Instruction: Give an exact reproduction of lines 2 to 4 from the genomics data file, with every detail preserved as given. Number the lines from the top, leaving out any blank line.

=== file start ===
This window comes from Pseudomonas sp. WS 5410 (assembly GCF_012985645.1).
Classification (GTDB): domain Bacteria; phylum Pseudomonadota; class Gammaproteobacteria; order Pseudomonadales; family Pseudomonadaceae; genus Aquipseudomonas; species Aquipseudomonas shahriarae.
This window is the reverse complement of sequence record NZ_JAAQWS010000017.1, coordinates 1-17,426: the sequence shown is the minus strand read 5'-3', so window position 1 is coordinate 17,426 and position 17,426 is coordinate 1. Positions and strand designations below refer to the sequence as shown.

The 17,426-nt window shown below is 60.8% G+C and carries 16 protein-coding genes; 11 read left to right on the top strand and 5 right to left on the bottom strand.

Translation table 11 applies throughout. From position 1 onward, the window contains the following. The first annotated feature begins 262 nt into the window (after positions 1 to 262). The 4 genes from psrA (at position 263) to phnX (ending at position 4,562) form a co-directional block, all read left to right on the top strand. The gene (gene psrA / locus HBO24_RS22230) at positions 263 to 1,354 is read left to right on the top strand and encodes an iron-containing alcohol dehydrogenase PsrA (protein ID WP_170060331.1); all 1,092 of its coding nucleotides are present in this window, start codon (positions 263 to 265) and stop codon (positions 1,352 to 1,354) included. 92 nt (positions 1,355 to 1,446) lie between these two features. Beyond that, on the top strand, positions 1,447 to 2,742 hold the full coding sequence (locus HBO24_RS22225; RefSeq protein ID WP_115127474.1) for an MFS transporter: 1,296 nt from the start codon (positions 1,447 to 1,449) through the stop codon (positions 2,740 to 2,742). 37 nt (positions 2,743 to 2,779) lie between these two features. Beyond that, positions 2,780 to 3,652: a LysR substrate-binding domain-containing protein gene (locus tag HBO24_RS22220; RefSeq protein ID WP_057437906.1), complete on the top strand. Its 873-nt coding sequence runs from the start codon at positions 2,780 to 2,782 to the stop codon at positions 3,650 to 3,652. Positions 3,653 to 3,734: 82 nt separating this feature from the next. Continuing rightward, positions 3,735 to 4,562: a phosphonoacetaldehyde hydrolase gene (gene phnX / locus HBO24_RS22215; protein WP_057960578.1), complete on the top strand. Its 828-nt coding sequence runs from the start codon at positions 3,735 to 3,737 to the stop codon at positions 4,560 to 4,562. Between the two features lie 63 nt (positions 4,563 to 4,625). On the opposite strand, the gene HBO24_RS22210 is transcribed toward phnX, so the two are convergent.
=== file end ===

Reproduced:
Classification (GTDB): domain Bacteria; phylum Pseudomonadota; class Gammaproteobacteria; order Pseudomonadales; family Pseudomonadaceae; genus Aquipseudomonas; species Aquipseudomonas shahriarae.
This window is the reverse complement of sequence record NZ_JAAQWS010000017.1, coordinates 1-17,426: the sequence shown is the minus strand read 5'-3', so window position 1 is coordinate 17,426 and position 17,426 is coordinate 1. Positions and strand designations below refer to the sequence as shown.

The 17,426-nt window shown below is 60.8% G+C and carries 16 protein-coding genes; 11 read left to right on the top strand and 5 right to left on the bottom strand.